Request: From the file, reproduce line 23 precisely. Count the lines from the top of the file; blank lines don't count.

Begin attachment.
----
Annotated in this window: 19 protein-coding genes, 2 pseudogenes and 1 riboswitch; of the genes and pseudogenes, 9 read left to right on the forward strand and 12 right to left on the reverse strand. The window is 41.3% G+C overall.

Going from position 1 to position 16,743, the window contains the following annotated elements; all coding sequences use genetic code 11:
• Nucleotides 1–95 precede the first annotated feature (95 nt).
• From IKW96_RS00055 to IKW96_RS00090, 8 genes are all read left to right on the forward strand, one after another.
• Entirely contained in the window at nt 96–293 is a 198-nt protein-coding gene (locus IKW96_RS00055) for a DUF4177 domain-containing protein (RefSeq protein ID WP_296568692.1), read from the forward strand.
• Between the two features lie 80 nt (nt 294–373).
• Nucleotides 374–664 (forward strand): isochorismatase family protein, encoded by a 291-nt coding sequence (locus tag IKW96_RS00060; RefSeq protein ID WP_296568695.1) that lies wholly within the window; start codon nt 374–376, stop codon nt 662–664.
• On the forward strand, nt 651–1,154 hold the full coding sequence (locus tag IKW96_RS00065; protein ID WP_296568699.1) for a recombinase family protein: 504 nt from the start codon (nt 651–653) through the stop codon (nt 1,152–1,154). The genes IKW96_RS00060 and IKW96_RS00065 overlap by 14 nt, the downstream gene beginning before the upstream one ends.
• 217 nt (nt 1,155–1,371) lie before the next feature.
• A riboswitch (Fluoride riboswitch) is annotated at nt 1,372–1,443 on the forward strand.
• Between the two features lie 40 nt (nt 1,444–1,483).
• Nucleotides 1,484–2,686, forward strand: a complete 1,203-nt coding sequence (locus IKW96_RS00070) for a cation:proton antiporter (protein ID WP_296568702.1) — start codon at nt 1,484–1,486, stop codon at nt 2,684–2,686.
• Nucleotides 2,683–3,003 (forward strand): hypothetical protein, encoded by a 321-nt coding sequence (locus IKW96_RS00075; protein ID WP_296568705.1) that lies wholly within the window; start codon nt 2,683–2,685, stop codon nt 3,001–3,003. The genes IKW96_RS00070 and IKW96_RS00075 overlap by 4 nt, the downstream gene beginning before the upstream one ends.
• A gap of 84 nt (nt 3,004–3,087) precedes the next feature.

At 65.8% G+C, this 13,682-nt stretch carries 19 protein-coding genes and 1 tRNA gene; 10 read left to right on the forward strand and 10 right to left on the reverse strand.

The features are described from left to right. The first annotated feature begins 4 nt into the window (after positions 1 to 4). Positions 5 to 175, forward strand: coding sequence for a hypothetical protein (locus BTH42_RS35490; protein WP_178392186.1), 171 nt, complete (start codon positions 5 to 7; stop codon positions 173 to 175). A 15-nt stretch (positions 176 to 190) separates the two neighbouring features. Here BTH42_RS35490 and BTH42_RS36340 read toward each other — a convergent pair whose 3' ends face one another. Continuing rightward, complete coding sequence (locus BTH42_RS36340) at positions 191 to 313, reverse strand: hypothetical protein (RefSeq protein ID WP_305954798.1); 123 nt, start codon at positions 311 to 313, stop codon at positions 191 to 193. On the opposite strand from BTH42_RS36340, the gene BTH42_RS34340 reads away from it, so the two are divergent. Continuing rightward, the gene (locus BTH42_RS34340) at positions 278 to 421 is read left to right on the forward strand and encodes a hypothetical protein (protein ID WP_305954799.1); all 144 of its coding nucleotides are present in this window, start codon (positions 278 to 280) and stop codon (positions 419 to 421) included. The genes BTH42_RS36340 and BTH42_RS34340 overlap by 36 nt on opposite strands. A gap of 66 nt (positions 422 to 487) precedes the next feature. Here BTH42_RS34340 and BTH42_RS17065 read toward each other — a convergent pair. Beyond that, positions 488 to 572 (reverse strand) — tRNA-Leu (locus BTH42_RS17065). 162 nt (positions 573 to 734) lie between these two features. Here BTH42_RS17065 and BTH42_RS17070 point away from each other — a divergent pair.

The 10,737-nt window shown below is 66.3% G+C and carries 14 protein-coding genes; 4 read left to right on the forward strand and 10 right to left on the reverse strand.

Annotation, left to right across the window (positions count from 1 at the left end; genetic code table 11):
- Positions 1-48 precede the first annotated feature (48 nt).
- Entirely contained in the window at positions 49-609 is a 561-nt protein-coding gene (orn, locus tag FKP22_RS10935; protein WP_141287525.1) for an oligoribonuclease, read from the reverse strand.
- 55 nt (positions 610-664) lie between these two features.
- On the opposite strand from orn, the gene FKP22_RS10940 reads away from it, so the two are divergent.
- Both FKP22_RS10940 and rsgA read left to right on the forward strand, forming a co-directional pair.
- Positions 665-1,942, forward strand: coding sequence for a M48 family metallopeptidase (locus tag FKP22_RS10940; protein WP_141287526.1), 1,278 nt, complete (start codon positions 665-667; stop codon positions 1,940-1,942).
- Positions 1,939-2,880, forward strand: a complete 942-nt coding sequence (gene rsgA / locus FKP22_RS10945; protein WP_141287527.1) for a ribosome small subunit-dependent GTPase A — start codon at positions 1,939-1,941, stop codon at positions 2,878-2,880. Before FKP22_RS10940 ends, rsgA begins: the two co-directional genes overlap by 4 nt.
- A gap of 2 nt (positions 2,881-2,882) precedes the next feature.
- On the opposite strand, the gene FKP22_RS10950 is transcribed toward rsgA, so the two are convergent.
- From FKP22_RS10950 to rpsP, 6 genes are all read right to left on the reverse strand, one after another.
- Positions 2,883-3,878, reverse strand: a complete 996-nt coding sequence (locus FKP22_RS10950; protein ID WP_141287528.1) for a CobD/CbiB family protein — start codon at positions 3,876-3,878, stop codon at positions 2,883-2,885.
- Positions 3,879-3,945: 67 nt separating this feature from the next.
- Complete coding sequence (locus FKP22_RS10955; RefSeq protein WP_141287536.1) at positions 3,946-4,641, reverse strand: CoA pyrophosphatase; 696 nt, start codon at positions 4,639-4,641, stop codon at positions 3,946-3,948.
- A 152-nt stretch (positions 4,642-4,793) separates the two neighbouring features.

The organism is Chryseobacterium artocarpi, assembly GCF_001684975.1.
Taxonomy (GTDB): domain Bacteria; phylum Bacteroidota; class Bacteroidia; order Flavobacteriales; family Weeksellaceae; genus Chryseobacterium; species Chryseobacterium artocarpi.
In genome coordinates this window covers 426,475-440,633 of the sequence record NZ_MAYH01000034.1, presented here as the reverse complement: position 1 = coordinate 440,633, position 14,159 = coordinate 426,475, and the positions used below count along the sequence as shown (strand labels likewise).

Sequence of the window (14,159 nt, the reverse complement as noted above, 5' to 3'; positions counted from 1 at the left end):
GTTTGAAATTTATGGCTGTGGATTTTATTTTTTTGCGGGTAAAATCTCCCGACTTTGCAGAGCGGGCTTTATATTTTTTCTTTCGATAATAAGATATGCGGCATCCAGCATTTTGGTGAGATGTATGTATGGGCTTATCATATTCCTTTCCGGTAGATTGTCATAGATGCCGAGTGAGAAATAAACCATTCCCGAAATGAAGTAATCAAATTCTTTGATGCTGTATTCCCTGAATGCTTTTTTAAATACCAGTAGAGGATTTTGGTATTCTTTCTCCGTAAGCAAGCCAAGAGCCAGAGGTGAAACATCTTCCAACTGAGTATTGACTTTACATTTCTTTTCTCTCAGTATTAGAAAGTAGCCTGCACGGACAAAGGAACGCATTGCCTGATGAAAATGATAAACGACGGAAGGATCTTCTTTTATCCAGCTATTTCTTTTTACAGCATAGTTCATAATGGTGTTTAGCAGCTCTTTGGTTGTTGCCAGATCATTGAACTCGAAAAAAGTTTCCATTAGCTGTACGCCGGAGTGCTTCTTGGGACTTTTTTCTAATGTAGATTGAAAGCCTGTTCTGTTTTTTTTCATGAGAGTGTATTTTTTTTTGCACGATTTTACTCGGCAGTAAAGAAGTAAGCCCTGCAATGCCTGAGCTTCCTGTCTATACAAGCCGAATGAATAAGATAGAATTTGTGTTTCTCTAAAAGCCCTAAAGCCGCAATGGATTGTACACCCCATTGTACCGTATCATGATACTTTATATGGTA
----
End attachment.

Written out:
- Both FKP22_RS10940 and rsgA read left to right on the forward strand, forming a co-directional pair.